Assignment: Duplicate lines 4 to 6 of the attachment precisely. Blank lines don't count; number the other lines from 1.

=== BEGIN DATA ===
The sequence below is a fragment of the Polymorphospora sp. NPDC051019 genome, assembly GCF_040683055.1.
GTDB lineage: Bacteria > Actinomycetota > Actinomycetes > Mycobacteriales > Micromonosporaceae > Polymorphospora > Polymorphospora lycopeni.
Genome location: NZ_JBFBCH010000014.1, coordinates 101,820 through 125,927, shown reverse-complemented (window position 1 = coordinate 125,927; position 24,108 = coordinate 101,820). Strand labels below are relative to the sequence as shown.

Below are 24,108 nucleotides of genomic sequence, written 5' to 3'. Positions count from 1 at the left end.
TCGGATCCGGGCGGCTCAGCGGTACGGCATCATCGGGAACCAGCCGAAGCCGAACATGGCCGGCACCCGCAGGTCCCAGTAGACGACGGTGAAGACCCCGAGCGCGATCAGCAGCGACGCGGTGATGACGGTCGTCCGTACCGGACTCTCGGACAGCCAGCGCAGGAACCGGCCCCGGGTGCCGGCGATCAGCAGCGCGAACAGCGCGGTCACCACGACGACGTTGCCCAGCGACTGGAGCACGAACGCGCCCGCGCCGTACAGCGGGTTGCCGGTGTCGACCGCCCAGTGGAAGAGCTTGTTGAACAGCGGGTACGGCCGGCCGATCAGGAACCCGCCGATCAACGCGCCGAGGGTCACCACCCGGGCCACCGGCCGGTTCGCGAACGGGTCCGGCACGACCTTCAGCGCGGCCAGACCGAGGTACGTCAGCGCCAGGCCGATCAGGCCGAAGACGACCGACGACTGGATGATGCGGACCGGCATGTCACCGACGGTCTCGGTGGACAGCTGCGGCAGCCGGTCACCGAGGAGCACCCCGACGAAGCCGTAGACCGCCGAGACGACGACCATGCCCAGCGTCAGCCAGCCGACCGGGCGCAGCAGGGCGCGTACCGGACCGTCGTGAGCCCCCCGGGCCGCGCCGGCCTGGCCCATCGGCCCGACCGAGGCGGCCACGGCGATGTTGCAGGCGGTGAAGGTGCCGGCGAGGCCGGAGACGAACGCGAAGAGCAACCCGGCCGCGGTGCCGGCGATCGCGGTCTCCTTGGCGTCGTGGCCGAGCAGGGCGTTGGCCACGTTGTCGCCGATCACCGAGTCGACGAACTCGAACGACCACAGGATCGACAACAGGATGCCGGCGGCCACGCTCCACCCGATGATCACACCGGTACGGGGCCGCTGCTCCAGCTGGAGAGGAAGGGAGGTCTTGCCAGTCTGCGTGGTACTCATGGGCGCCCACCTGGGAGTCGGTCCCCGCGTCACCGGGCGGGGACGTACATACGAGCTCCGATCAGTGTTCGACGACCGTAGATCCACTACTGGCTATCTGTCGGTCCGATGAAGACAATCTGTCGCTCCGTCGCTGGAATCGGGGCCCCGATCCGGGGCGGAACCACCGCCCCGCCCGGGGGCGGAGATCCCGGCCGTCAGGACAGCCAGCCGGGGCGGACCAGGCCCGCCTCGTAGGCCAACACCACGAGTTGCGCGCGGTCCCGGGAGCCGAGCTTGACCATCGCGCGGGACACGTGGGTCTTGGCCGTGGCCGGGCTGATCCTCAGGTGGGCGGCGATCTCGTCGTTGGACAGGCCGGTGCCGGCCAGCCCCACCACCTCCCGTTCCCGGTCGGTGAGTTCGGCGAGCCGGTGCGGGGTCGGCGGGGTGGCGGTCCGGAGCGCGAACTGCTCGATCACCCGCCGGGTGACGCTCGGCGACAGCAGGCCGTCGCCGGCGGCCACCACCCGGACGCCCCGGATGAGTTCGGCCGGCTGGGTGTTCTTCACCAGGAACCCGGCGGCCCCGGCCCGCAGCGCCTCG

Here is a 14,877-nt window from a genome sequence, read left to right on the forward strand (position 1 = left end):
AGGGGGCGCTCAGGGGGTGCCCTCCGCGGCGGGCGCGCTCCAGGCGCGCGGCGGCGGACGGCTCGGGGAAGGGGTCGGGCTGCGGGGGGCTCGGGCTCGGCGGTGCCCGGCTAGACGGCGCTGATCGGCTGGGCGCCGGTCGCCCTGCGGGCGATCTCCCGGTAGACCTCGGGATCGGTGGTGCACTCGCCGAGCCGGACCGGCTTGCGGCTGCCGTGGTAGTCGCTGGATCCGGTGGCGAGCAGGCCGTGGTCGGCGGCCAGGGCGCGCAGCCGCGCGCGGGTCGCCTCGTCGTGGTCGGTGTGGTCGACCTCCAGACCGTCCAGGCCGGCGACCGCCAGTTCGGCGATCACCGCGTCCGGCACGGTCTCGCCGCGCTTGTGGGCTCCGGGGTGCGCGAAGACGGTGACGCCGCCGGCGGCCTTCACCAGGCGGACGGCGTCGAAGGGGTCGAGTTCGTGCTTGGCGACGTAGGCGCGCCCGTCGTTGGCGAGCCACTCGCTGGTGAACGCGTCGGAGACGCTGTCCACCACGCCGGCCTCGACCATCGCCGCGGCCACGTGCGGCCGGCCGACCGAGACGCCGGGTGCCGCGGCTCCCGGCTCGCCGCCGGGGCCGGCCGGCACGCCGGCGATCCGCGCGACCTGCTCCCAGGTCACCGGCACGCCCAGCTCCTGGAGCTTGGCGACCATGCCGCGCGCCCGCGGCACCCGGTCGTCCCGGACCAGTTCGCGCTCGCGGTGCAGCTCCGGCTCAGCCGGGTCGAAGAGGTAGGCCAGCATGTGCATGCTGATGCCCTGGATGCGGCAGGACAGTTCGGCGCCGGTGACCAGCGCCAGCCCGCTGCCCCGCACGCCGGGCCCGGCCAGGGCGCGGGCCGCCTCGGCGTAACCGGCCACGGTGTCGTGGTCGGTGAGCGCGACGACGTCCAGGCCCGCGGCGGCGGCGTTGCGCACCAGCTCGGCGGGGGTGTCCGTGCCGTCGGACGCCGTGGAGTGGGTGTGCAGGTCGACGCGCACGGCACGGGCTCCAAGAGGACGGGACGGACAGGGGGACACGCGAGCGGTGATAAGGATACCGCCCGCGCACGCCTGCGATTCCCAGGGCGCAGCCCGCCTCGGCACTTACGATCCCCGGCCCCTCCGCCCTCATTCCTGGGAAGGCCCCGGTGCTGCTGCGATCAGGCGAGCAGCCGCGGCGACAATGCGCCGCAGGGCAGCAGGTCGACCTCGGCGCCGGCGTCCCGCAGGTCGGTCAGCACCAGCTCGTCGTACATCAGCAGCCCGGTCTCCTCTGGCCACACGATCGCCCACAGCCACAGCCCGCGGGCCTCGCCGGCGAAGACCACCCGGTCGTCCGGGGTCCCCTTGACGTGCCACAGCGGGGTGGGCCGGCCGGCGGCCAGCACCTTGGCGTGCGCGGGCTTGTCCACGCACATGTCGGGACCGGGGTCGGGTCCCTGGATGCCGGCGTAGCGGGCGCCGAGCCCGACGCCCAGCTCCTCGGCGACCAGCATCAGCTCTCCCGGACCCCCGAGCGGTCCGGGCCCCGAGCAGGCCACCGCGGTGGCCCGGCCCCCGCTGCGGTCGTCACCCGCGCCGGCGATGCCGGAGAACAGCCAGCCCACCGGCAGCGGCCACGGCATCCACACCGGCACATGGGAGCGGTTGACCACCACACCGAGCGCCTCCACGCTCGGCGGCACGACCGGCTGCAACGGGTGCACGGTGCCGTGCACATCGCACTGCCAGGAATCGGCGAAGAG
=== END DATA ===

Below are 24,108 nucleotides of genomic sequence, written 5' to 3'. Positions count from 1 at the left end.
TCGGATCCGGGCGGCTCAGCGGTACGGCATCATCGGGAACCAGCCGAAGCCGAACATGGCCGGCACCCGCAGGTCCCAGTAGACGACGGTGAAGACCCCGAGCGCGATCAGCAGCGACGCGGTGATGACGGTCGTCCGTACCGGACTCTCGGACAGCCAGCGCAGGAACCGGCCCCGGGTGCCGGCGATCAGCAGCGCGAACAGCGCGGTCACCACGACGACGTTGCCCAGCGACTGGAGCACGAACGCGCCCGCGCCGTACAGCGGGTTGCCGGTGTCGACCGCCCAGTGGAAGAGCTTGTTGAACAGCGGGTACGGCCGGCCGATCAGGAACCCGCCGATCAACGCGCCGAGGGTCACCACCCGGGCCACCGGCCGGTTCGCGAACGGGTCCGGCACGACCTTCAGCGCGGCCAGACCGAGGTACGTCAGCGCCAGGCCGATCAGGCCGAAGACGACCGACGACTGGATGATGCGGACCGGCATGTCACCGACGGTCTCGGTGGACAGCTGCGGCAGCCGGTCACCGAGGAGCACCCCGACGAAGCCGTAGACCGCCGAGACGACGACCATGCCCAGCGTCAGCCAGCCGACCGGGCGCAGCAGGGCGCGTACCGGACCGTCGTGAGCCCCCCGGGCCGCGCCGGCCTGGCCCATCGGCCCGACCGAGGCGGCCACGGCGATGTTGCAGGCGGTGAAGGTGCCGGCGAGGCCGGAGACGAACGCGAAGAGCAACCCGGCCGCGGTGCCGGCGATCGCGGTCTCCTTGGCGTCGTGGCCGAGCAGGGCGTTGGCCACGTTGTCGCCGATCACCGAGTCGACGAACTCGAACGACCACAGGATCGACAACAGGATGCCGGCGGCCACGCTCCACCCGATGATCACACCGGTACGGGGCCGCTGCTCCAGCTGGAGAGGAAGGGAGGTCTTGCCAGTCTGCGTGGTACTCATGGGCGCCCACCTGGGAGTCGGTCCCCGCGTCACCGGGCGGGGACGTACATACGAGCTCCGATCAGTGTTCGACGACCGTAGATCCACTACTGGCTATCTGTCGGTCCGATGAAGACAATCTGTCGCTCCGTCGCTGGAATCGGGGCCCCGATCCGGGGCGGAACCACCGCCCCGCCCGGGGGCGGAGATCCCGGCCGTCAGGACAGCCAGCCGGGGCGGACCAGGCCCGCCTCGTAGGCCAACACCACGAGTTGCGCGCGGTCCCGGGAGCCGAGCTTGACCATCGCGCGGGACACGTGGGTCTTGGCCGTGGCCGGGCTGATCCTCAGGTGGGCGGCGATCTCGTCGTTGGACAGGCCGGTGCCGGCCAGCCCCACCACCTCCCGTTCCCGGTCGGTGAGTTCGGCGAGCCGGTGCGGGGTCGGCGGGGTGGCGGTCCGGAGCGCGAACTGCTCGATCACCCGCCGGGTGACGCTCGGCGACAGCAGGCCGTCGCCGGCGGCCACCACCCGGACGCCCCGGATGAGTTCGGCCGGCTGGGTGTTCTTCACCAGGAACCCGGCGGCCCCGGCCCGCAGCGCCTCG

Here is a 14,877-nt window from a genome sequence, read left to right on the forward strand (position 1 = left end):